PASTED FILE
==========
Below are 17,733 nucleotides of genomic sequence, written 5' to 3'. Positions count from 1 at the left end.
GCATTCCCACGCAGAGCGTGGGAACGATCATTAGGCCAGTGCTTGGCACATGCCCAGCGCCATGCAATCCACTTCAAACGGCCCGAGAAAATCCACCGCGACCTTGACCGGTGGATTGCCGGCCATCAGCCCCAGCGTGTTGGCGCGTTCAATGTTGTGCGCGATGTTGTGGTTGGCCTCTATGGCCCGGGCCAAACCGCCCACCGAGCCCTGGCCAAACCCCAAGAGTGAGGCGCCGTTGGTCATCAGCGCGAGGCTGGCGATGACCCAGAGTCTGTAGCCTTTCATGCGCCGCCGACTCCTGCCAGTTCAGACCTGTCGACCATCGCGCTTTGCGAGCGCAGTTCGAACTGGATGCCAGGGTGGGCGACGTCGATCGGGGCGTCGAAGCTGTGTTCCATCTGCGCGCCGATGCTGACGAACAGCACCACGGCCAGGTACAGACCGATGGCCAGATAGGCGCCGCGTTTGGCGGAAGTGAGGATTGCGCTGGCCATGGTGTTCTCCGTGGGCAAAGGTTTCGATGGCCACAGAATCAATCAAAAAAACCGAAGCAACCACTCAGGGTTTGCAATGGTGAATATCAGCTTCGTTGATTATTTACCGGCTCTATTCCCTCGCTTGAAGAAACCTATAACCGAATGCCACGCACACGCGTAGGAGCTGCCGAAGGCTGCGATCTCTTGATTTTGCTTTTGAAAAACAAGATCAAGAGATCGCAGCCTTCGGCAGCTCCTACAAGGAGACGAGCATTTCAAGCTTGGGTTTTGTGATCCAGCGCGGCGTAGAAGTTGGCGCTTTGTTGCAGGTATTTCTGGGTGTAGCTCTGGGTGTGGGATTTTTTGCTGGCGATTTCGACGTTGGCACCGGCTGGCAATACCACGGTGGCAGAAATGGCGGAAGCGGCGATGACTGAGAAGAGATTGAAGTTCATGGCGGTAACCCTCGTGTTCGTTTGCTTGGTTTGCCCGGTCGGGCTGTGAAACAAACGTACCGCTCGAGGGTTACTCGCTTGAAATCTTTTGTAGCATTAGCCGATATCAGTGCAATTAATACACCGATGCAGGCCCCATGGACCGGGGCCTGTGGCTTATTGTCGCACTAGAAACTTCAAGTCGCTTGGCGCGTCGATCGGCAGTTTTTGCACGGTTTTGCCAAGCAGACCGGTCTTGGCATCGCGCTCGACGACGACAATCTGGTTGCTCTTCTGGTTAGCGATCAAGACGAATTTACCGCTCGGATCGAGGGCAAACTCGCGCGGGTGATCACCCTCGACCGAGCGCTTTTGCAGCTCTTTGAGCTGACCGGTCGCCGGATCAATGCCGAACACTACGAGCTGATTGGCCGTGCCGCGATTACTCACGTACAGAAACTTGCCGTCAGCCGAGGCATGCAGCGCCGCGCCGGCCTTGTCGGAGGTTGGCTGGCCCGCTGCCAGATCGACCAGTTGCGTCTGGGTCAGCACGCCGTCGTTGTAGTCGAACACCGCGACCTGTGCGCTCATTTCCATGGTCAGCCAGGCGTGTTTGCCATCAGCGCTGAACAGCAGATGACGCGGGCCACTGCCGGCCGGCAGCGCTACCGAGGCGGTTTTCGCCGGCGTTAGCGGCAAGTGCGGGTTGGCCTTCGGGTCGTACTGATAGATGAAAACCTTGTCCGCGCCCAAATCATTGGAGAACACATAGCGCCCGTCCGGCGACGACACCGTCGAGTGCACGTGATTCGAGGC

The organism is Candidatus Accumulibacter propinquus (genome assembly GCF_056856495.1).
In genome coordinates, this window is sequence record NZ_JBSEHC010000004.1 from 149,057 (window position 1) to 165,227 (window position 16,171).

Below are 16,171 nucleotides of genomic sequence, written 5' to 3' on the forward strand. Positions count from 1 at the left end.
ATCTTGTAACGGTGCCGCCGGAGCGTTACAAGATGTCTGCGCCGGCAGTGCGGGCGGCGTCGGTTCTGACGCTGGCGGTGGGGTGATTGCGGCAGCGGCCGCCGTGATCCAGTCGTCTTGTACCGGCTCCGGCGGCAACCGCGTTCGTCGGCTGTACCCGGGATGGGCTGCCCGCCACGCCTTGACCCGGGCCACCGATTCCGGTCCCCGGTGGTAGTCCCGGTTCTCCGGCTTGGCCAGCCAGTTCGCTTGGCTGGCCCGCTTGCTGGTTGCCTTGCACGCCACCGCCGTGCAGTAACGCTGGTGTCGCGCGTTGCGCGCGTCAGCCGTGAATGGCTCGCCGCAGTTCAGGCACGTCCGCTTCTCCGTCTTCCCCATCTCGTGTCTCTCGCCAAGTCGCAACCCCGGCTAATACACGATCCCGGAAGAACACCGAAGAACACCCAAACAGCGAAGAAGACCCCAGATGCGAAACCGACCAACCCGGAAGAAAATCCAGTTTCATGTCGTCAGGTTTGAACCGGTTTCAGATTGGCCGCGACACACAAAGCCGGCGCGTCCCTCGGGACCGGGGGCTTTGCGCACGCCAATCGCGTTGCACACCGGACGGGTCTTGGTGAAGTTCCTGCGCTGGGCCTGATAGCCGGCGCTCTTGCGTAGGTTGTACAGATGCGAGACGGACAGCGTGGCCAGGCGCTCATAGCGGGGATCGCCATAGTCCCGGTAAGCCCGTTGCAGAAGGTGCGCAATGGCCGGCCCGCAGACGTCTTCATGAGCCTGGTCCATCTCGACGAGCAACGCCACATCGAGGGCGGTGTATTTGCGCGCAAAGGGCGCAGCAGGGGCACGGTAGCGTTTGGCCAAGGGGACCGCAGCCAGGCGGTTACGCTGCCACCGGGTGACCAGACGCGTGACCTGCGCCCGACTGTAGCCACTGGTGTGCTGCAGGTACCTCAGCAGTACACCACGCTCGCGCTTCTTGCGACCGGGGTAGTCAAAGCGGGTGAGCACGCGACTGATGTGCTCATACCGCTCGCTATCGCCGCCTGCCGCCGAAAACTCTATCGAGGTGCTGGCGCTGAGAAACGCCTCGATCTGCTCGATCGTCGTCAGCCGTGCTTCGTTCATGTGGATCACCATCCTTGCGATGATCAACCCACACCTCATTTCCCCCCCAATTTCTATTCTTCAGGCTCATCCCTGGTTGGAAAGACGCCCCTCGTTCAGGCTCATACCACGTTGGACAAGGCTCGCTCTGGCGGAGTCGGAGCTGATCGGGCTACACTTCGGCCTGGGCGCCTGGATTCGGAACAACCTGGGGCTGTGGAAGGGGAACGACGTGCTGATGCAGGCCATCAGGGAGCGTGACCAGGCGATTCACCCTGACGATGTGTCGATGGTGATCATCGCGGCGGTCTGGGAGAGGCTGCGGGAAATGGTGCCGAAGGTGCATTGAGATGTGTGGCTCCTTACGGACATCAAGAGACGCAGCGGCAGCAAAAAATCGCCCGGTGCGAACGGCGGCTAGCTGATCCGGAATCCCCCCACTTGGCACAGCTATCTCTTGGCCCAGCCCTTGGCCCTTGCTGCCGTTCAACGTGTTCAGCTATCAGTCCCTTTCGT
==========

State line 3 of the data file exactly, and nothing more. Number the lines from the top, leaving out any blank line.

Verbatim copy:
The organism is Candidatus Accumulibacter propinquus (genome assembly GCF_056856495.1).